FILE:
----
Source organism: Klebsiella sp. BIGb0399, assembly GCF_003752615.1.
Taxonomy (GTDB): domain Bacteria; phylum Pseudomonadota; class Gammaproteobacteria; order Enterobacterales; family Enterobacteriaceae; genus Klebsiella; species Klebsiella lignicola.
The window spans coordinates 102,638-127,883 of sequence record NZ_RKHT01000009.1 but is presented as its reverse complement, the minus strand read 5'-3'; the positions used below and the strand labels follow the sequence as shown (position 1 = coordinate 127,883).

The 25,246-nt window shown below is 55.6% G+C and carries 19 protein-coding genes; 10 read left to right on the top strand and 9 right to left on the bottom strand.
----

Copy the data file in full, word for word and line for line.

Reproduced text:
Source organism: Klebsiella sp. BIGb0399, assembly GCF_003752615.1.
Taxonomy (GTDB): domain Bacteria; phylum Pseudomonadota; class Gammaproteobacteria; order Enterobacterales; family Enterobacteriaceae; genus Klebsiella; species Klebsiella lignicola.
The window spans coordinates 102,638-127,883 of sequence record NZ_RKHT01000009.1 but is presented as its reverse complement, the minus strand read 5'-3'; the positions used below and the strand labels follow the sequence as shown (position 1 = coordinate 127,883).

The 25,246-nt window shown below is 55.6% G+C and carries 19 protein-coding genes; 10 read left to right on the top strand and 9 right to left on the bottom strand.